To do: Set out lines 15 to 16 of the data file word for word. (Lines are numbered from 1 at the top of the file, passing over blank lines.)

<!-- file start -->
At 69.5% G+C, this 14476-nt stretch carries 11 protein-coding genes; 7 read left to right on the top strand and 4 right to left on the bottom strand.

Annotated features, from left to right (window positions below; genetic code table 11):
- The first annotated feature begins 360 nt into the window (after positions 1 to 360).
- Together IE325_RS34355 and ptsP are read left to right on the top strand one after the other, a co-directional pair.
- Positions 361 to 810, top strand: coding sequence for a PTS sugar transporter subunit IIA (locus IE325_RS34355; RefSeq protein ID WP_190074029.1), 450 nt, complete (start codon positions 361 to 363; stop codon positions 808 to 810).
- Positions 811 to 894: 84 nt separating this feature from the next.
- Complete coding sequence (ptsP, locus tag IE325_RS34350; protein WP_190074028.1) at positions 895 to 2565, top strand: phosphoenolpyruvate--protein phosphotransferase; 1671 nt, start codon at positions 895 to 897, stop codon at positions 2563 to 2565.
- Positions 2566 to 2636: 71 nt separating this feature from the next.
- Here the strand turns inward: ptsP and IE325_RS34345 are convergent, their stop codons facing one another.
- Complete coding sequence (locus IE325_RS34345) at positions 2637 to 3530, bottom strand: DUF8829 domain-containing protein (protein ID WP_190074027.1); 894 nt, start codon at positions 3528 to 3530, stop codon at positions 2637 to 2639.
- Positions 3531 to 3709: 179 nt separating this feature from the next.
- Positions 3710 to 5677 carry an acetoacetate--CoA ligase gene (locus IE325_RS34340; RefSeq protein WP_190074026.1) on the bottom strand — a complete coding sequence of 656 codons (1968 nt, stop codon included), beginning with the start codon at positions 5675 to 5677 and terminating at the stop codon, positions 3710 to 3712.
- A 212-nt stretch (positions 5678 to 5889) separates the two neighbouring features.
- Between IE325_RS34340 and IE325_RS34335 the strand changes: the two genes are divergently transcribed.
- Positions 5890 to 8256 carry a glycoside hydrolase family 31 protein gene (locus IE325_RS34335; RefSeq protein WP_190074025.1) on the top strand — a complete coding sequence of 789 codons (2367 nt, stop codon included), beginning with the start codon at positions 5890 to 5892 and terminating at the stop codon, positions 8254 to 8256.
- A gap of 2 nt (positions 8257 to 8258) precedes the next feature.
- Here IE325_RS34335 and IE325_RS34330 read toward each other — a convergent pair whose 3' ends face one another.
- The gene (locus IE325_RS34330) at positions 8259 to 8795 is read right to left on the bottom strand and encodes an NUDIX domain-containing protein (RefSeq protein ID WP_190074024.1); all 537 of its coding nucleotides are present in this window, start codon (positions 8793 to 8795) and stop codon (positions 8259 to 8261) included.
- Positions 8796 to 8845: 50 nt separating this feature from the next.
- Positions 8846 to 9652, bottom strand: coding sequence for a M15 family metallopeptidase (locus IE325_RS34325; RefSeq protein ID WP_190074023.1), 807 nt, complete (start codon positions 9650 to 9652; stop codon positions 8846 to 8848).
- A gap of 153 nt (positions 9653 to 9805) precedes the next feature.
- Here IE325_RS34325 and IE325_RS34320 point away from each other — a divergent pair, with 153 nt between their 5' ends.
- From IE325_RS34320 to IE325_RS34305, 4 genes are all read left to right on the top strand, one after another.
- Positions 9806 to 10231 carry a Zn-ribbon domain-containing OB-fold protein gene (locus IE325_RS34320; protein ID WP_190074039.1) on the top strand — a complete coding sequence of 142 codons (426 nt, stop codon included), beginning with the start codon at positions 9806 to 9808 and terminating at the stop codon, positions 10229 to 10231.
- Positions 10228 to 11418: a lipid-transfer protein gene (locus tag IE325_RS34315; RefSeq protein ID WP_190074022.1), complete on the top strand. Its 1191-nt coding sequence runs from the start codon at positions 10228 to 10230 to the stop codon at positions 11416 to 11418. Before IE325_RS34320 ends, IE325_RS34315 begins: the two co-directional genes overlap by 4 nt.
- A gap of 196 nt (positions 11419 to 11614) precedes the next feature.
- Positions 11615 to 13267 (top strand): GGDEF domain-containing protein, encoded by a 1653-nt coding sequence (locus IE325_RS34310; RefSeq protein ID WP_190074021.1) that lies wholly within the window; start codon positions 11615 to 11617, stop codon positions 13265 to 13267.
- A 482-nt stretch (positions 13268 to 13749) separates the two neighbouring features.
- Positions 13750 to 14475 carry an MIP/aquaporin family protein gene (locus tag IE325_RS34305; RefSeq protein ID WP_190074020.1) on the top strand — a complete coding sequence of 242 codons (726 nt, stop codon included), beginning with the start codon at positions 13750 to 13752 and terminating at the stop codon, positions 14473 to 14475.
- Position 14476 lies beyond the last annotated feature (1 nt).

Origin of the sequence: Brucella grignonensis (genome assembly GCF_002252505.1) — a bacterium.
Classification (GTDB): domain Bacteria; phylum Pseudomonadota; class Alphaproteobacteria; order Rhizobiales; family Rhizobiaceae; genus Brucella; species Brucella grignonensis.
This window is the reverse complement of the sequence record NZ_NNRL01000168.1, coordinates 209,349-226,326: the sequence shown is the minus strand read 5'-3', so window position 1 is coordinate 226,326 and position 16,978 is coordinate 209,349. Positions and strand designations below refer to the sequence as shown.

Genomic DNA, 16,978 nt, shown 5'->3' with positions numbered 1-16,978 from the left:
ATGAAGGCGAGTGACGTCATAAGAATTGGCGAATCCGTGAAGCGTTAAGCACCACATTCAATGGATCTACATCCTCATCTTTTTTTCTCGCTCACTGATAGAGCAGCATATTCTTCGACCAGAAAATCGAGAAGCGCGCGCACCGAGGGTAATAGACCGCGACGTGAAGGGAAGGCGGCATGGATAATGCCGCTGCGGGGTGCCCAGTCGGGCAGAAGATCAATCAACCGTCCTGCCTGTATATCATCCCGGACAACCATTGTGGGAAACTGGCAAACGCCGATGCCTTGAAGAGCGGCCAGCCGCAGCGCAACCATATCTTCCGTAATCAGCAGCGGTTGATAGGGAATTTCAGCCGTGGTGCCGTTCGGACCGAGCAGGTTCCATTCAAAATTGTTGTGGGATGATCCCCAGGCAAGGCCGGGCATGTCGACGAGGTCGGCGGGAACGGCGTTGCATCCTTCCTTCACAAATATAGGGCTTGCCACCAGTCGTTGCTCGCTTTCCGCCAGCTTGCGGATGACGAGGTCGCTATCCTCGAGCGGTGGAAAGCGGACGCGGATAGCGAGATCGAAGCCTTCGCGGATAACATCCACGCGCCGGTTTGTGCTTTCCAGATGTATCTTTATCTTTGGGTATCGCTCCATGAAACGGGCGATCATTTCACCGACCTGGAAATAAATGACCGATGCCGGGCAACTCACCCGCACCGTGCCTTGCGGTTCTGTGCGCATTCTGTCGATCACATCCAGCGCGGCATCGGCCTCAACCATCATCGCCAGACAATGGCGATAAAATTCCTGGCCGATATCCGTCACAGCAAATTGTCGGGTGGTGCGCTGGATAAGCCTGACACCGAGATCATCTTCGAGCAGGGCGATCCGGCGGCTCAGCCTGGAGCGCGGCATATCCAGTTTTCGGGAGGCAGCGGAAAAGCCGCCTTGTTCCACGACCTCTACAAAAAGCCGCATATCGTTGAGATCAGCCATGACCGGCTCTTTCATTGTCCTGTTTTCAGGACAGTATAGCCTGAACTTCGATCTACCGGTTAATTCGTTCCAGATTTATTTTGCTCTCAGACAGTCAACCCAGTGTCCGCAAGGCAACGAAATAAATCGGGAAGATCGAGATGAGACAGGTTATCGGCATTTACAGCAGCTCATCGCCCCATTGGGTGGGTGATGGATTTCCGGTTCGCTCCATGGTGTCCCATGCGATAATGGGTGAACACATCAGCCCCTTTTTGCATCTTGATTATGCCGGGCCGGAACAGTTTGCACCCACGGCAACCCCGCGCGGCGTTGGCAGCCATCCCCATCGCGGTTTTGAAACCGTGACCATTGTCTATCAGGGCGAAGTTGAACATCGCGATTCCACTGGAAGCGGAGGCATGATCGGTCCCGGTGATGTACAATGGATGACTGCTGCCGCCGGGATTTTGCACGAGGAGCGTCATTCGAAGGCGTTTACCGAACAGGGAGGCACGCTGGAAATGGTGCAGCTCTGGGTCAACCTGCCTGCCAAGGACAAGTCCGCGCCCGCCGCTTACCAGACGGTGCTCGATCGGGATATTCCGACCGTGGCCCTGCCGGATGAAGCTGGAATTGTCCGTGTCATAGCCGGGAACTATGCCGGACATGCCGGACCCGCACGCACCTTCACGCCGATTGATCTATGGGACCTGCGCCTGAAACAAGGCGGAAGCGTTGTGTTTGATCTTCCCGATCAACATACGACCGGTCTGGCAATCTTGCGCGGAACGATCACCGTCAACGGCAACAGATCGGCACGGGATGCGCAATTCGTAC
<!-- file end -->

- Positions 5890 to 8256 carry a glycoside hydrolase family 31 protein gene (locus IE325_RS34335; RefSeq protein WP_190074025.1) on the top strand — a complete coding sequence of 789 codons (2367 nt, stop codon included), beginning with the start codon at positions 5890 to 5892 and terminating at the stop codon, positions 8254 to 8256.
- A gap of 2 nt (positions 8257 to 8258) precedes the next feature.